Editorial: Let's Get Real Already About Ending Drug Prohibition

David Borden, Executive Director

David Borden
The annual FBI Uniform Crime Report came out last week, and the news it brought about drug arrests in 2006 was no surprise. Unsurprisingly, drug arrests again hit a record level -- 1,889,810 this time, 829,625 for marijuana, more than eight out of ten drug arrests for just possession. Almost nine out of ten marijuana arrests were for possession alone.

This all transpired in a year when violent crime was on the increase, 1.9% over 2005 and the second year in a row after a decade's decline. One should not exaggerate a relatively small number like 1.9%. But at a minimum an opportunity may have been lost to reduce violent crime. Why do we continue to plough such vast resources into drug enforcement that could otherwise be used to protect us from attacks -- attacks of whatever kind?

Despite a small uptick in the street price of cocaine recently -- due only to short-term operational challenges facing the industry -- all of this drug enforcement has been a massive failure. On Wednesday I attended a lunch talk at a DC-based foreign policy think tank given by Arnold Trebach, founder of our modern drug policy reform movement (he started the Drug Policy Foundation) and a professor emeritus of American University. In order to make the point about the futility of drug war, Arnold called a friend of his who is knowledgeable about the heroin scene prior to coming downtown for the talk. He wanted to know where one would go now in order to acquire heroin. After all, it's been awhile since he researched his 1982 work, The Heroin Solution.

Things have indeed changed since then, but despite perhaps millions of drug arrests over the years (10 million? 15? 20?), heroin has not become less available. In fact, it's easier to obtain it than ever before, at least if one knows the right people. According to Arnold, his friend told him that now you wouldn't go out to buy it, you'd just call the delivery service, and if you have any references to vouch for you, they would get it to you in about 20 minutes.

20 minutes. We could have finished our lunches, listened to half of Arnold's talk, then ordered some heroin, received it before the end of the talk and consumed it with dessert. (Of course for a variety of reasons, not limited to our need to get work done the rest of the day, we didn't do that and instead just took Arnold's friend's word that we could have.)

The diversion of resources away from more important -- and more feasible -- tasks is only one of many reasons to go with legalization. The money being spent on the illicit drug trade -- estimates globally are in the hundreds of billions of dollars -- is fueling violence, both global and local. I don't know whether the increase in drug arrests in the US played a role in the increase in violence last year, but it's clearly possible. Far more importantly, a chunk of the violence that we have suffered with throughout the years is directly or indirectly related to the drug trade.

And the money is warping society. How many young people have been lured into lives of criminality through the promise that the drug trade appears to offer? Most of them don't end up making great money doing so. But it's there, there's a prospect for advancement, and depending on your outlook it's glamorous and it lets you be part of something larger than yourself. Money from the drug trade is also helping to support those who want to carry out terrorist attacks, and in some places is fueling civil wars. All of this is happening because drugs are illegal, not because of any intrinsic properties of the drugs.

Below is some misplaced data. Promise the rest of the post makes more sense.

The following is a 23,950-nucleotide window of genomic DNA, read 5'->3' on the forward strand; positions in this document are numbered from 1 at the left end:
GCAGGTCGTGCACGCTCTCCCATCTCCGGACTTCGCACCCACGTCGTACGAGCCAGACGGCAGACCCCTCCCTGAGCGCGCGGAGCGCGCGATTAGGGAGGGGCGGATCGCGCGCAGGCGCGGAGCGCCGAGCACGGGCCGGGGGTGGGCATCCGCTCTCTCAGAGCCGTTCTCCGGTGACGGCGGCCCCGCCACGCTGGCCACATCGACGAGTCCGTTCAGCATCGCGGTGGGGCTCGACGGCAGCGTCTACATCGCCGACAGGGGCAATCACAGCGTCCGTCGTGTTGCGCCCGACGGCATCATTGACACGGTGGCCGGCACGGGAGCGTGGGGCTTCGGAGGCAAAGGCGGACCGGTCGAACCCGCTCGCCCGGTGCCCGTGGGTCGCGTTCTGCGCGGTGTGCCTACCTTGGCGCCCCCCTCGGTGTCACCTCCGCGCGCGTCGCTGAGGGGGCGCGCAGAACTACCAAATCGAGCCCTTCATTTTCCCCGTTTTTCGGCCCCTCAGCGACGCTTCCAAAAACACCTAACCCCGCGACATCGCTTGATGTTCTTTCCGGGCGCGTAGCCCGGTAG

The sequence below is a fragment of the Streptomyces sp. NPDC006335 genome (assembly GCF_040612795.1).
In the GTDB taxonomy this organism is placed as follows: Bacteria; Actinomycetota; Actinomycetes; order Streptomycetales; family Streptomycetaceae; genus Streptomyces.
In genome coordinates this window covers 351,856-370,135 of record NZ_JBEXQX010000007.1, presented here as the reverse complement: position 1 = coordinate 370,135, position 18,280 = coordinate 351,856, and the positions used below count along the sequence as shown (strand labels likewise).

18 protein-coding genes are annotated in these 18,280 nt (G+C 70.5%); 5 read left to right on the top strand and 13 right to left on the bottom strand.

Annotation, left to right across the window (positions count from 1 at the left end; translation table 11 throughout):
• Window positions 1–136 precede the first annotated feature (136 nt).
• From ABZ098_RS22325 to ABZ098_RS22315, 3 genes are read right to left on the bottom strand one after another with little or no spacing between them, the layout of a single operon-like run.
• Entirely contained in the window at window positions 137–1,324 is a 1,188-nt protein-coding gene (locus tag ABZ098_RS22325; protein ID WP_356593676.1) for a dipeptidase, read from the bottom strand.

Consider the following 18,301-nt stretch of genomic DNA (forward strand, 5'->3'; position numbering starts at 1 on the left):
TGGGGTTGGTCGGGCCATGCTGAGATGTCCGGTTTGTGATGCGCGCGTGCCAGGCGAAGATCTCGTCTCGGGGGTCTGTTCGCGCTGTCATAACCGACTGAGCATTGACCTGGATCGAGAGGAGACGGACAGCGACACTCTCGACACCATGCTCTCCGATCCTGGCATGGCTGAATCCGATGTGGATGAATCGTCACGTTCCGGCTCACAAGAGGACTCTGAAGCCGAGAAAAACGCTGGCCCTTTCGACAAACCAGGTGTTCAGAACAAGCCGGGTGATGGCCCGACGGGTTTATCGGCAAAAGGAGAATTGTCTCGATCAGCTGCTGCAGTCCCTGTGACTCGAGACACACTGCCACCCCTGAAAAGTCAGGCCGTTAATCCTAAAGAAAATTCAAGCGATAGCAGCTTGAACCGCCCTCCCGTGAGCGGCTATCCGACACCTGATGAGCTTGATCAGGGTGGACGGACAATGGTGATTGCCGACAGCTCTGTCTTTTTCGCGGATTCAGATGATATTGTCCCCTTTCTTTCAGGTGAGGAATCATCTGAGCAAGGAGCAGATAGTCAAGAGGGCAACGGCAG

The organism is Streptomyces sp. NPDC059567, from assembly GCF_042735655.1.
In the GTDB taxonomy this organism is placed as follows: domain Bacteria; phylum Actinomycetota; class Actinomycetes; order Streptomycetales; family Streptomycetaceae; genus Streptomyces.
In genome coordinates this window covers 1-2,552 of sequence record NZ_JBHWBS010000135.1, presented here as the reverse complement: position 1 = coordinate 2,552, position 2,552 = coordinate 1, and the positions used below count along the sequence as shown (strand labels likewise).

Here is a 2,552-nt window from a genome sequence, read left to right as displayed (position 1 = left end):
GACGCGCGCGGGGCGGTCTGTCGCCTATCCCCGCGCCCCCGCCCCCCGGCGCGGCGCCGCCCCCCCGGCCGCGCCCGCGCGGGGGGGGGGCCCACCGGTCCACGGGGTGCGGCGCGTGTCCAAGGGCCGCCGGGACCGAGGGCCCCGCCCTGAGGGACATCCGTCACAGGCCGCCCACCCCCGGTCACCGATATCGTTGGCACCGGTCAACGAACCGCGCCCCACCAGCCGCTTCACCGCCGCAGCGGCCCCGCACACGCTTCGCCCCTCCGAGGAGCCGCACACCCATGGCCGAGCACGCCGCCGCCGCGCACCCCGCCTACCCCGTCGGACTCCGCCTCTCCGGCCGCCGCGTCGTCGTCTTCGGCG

But would the sky fall if drugs were legal? Would so many more people use and get addicted to drugs that the harm would be greater from that than from the criminality created now by prohibition? Arnold told the audience that he believes we can devise a system for controlling a licit drug trade; that it would not be unduly difficult to do so (we do this already for the currently legal drugs, after all), and "we would survive." We could still help people with drug problems, we can regulate the drugs any number of different ways, we can face that challenge.

I in fact think the overall public health harm from drugs would decrease, not increase, even if more people experimented with them. After all, most people don't destroy themselves with drugs today, legal or illegal, despite their widespread availability, simply because they don't want to destroy themselves. For those who do get addicted to drugs like heroin, but who don't earn a fairly generous personal income, the artificially high prices that prohibition brings about for the drugs is a big part of making the habit so disruptive to their lives. I believe that on the public health side as well as on the criminal justice side, legalization will overall be a winning move, despite the harms that some drugs can have.

It can be hard to advance this discussion in circles of power. Arnold commented that at least eight people in US officialdom told him they would be glad to meet with him, they appreciated what he was doing, but they preferred not to meet him in their offices. They wanted to meet at one restaurant or another, where they hopefully would not been seen with him and thereby get in political hot water. That was a long time ago, but it is still the situation in many ways today.